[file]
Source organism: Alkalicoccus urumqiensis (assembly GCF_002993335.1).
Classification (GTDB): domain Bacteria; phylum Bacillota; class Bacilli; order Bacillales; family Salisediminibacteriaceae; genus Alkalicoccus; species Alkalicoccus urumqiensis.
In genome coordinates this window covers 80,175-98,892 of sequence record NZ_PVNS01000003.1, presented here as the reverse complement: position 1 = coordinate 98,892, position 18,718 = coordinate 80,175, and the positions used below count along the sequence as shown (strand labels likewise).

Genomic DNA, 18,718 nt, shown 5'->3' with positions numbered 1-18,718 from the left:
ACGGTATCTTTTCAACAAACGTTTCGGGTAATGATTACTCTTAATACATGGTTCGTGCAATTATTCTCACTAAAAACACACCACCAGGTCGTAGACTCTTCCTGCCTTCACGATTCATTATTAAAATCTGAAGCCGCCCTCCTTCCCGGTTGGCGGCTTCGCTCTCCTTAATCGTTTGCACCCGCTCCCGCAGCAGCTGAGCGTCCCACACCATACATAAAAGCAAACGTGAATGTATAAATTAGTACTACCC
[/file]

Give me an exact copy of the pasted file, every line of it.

Source organism: Alkalicoccus urumqiensis (assembly GCF_002993335.1).
Classification (GTDB): domain Bacteria; phylum Bacillota; class Bacilli; order Bacillales; family Salisediminibacteriaceae; genus Alkalicoccus; species Alkalicoccus urumqiensis.
In genome coordinates this window covers 80,175-98,892 of sequence record NZ_PVNS01000003.1, presented here as the reverse complement: position 1 = coordinate 98,892, position 18,718 = coordinate 80,175, and the positions used below count along the sequence as shown (strand labels likewise).

Genomic DNA, 18,718 nt, shown 5'->3' with positions numbered 1-18,718 from the left:
ACGGTATCTTTTCAACAAACGTTTCGGGTAATGATTACTCTTAATACATGGTTCGTGCAATTATTCTCACTAAAAACACACCACCAGGTCGTAGACTCTTCCTGCCTTCACGATTCATTATTAAAATCTGAAGCCGCCCTCCTTCCCGGTTGGCGGCTTCGCTCTCCTTAATCGTTTGCACCCGCTCCCGCAGCAGCTGAGCGTCCCACACCATACATAAAAGCAAACGTGAATGTATAAATTAGTACTACCC